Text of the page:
I’ve spent a lot of years struggling with my own demons and one of the best parts of growing old for me is that I’ve developed coping mechanisms to identify and deal with my emotional state before I put myself or anyone else at risk. I’m good at getting control over me before running full-speed with my activist goals. This is something that I’m very proud of. But I also look back with a lot of uncertainty because I don’t know how I would’ve gotten here without the internet as it was when I was coming of age.
As I’ve said many times, the internet has been my saving grace. I usually publicly point to the ways in which I have learned about new opportunities and been challenged to think about a world that was bigger than the one that I was inhabiting on a daily basis. But embedded in those positive-minded narratives is the fact that the internet allowed me to be vulnerable and safe in a productive way. I spent countless hours anonymously talking to strangers about my demons without being tracked or identified or outed. I used LiveJournal to be deeply vulnerable among friends in an environment where we all understood that it was a site where you shared your struggles and everyone respected that. I lashed out in ways that helped create friendships as a byproduct of getting help. And I started blogging in a context where putting yourself out there enabled a small community of caring folks to listen and be supportive in all sorts of unique ways.
Today, I don’t have that luxury. My internet is painfully public. My interactions online are heavily constrained by pressures I get from others. When I post something controversial or incomplete, I am consistently publicly attacked and I’m regularly told that this is what I get for choosing to speak in public. I am told that as a public figure, I deserve whatever I get. So when I choose to make myself vulnerable in public, I have to brace myself for attacks. Even my attempt to mourn Aaron generated messages by strangers attacking me for clearly having not been a real friend or else he wouldn’t have died. I’ve learned to roll with these attacks, but they still sting. And I don’t know that my younger self could’ve handled them well. But what I know is that I no longer have an internet where I feel safe to deal with my demons. There are still places where people can carve out that space, but somehow, it never feels safe enough to me anymore.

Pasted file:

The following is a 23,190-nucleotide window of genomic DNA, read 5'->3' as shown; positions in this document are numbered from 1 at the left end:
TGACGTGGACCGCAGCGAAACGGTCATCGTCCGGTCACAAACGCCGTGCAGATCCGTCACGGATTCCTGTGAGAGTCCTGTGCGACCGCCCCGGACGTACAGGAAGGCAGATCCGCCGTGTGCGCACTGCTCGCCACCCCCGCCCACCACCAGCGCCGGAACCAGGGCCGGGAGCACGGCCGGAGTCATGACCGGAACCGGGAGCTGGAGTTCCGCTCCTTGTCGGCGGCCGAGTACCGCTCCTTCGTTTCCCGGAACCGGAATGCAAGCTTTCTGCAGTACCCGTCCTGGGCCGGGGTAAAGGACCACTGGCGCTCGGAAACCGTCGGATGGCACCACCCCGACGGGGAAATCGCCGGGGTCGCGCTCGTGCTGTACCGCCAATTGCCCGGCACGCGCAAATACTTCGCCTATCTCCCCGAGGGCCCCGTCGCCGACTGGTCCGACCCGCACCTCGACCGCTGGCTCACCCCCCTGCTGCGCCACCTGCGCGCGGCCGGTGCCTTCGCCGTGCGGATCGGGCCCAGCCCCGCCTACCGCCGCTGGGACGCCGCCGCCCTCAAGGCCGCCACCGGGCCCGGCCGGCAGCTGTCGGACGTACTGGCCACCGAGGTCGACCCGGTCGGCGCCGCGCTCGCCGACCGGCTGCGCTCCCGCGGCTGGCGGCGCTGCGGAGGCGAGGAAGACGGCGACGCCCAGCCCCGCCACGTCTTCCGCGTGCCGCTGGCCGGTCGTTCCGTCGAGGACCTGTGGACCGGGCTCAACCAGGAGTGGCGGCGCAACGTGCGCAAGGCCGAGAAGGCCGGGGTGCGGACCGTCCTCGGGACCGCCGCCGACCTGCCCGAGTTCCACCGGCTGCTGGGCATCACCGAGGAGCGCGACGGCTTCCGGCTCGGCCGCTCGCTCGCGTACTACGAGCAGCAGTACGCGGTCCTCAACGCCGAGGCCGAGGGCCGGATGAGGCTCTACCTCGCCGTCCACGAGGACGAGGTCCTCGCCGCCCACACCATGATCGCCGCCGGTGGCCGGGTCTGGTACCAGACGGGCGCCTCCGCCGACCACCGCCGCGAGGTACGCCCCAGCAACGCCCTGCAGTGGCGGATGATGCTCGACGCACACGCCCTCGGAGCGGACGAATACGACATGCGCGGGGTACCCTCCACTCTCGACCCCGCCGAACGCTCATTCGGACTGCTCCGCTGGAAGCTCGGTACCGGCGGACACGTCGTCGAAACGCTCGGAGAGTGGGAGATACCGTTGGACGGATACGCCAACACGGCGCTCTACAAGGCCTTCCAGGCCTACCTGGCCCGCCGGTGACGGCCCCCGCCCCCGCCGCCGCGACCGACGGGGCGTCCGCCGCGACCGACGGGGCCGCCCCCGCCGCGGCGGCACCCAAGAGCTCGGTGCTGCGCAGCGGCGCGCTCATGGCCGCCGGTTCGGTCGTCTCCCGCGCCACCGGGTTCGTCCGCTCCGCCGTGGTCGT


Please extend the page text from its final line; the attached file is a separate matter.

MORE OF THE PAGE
I realize that this nostalgia for the past is interwoven with a whole set of different issues that make this a self-absorbed lament. But Aaron’s death threw it in my face. Because, on the day that Aaron died, the geeks that I grew up being vulnerable with all let down their guards and wailed through the media that they knew best. And then his death went from creating a weekend of collective sadness and storytelling to an event that took on a life of its own. And I’m left with a discomforting question: where are geeks allowed to be vulnerable today?
With each new geek death by suicide, folks ask what we should do about the depression in our community. I can’t help but think that we’re paying the costs of the public-ness that we’ve helped create. We’ve made geek culture something to watch, an economic engine, a dependency. And in doing so, we haven’t enabled safe spaces to grow. We’ve created communities connected around ideas and actions, relishing individualistic productivity for collective good. But we haven’t created openings for people to be weak and voice their struggles and demons. In short, we don’t know how to support vulnerabilities and rather than debugging the problem, we just hope that if we don’t pay too much attention to them, they’ll go away.
But the pressures of public-ness are forcing us to pay an ugly price. In NYC alone, we’ve lost two geeks in two years because their worlds spun out of control in ways that didn’t leave them with enough strength to grapple with their demons while also trying to make the world a better place. Throughout this country, there are geeks and hackers facing serious pressures by structural power as a byproduct of the public-ness we’ve created. And many of them are also facing serious demons. I’m definitely among those who want to hold political entities accountable for capitalizing on vulnerabilities in their pursuit of the status quo, but I am also hoping that the geek community can figure out a way to make sure that those who are struggling have enough support to fight both their demons and their oppressors. Before we lose another one. The problem is that I genuinely don’t know how.